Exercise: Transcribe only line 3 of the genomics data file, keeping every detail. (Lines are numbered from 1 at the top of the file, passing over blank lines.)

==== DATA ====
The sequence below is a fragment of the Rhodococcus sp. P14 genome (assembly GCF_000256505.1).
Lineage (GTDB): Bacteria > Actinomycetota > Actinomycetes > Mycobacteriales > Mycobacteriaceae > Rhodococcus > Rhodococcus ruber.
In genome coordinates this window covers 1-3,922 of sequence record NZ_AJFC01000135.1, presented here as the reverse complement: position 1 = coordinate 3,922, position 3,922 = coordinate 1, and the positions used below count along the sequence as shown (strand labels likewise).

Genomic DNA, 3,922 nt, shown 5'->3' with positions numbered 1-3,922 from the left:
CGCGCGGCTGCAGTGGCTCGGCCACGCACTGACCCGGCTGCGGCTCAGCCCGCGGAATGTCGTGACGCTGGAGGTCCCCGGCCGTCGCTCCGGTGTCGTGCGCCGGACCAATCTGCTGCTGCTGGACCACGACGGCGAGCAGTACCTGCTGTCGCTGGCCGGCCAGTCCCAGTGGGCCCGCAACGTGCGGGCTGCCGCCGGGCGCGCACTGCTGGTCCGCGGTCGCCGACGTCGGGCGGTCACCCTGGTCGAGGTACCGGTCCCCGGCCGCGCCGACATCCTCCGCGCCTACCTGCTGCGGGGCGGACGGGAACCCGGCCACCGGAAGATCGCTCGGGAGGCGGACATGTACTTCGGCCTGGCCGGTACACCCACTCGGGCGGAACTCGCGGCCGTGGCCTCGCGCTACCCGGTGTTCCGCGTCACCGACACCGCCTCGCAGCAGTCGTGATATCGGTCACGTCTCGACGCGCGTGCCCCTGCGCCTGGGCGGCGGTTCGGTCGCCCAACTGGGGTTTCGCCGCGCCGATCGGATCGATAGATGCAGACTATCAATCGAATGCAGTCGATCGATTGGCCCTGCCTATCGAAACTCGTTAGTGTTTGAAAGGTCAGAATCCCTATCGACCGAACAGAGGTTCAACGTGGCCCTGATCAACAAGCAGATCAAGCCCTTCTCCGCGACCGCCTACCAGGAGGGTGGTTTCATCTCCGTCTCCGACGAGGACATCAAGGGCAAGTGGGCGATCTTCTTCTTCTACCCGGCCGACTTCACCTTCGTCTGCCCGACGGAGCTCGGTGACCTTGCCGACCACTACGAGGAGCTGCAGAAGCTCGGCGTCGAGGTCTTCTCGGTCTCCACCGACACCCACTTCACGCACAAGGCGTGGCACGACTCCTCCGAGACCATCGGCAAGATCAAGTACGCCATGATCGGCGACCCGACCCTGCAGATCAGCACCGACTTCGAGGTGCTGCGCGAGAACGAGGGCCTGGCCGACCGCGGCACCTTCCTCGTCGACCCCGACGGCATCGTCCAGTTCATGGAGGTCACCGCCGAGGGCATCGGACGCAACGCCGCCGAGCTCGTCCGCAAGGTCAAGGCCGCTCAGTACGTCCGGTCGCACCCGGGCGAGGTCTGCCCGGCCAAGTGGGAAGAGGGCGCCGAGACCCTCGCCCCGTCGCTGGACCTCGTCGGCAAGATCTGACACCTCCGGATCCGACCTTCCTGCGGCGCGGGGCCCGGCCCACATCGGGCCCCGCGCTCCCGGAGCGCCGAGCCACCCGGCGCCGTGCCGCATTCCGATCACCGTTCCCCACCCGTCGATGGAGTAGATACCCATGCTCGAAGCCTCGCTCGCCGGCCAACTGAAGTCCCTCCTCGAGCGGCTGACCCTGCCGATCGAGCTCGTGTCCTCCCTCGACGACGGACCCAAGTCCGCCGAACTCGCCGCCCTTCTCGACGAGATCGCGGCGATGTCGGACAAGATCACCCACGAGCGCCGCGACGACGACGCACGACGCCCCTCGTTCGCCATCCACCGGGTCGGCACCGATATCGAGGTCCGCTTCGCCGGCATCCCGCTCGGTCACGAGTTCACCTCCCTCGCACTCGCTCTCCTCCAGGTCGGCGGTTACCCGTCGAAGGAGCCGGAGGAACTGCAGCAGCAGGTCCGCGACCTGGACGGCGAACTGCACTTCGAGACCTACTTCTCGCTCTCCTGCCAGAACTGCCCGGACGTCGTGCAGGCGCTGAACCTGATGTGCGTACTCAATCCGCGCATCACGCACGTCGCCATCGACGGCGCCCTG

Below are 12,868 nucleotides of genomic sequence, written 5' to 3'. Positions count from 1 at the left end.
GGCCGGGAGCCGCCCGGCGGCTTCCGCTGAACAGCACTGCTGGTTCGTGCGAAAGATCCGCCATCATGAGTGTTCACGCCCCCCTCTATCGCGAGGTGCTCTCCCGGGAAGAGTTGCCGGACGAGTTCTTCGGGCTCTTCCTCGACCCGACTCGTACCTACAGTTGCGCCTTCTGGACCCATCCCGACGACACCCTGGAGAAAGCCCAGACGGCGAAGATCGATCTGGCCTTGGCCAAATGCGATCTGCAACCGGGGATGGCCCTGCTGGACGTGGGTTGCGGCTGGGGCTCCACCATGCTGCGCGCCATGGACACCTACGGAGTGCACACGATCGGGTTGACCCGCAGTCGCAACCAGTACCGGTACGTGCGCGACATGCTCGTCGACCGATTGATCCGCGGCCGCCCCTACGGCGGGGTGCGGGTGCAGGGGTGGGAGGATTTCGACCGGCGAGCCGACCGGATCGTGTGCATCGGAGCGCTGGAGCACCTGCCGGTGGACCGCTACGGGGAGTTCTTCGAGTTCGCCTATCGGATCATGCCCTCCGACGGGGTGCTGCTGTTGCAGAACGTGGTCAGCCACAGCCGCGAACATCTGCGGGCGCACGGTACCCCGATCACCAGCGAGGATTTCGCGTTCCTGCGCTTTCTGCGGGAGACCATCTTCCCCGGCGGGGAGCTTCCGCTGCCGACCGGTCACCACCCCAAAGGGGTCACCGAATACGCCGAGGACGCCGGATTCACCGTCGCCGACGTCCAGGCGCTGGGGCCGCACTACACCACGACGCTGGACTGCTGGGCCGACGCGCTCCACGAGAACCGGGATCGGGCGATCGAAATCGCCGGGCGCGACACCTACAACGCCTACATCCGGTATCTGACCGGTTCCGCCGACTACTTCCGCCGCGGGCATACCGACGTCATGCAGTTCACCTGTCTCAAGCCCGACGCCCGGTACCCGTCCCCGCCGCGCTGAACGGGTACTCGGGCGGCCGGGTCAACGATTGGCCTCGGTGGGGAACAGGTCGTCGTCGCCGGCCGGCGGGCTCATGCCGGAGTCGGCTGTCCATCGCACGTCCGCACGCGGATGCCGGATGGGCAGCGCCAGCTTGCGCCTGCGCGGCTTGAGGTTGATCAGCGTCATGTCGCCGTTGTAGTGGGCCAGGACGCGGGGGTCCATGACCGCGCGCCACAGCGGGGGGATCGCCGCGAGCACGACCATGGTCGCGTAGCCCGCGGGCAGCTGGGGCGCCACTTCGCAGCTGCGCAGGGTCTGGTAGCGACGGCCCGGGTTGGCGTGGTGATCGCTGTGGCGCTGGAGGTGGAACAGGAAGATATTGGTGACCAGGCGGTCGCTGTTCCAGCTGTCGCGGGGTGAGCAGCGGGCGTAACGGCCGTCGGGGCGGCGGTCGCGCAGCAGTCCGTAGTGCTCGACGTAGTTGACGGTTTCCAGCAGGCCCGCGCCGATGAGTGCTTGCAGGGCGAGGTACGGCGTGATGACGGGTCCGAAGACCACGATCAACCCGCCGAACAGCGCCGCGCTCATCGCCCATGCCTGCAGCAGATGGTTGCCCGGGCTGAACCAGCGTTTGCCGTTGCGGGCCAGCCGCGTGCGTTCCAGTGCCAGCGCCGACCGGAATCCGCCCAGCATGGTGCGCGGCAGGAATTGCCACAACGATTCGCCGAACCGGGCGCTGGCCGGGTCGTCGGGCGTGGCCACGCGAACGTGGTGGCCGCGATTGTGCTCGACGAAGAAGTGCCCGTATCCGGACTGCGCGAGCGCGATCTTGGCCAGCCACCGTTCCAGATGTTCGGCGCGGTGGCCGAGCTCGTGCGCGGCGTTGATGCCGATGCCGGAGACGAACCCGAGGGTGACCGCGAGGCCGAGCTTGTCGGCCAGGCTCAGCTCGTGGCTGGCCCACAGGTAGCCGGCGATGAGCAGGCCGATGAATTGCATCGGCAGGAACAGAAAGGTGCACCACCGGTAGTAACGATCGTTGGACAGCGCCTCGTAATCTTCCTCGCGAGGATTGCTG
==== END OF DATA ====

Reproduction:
In genome coordinates this window covers 1-3,922 of sequence record NZ_AJFC01000135.1, presented here as the reverse complement: position 1 = coordinate 3,922, position 3,922 = coordinate 1, and the positions used below count along the sequence as shown (strand labels likewise).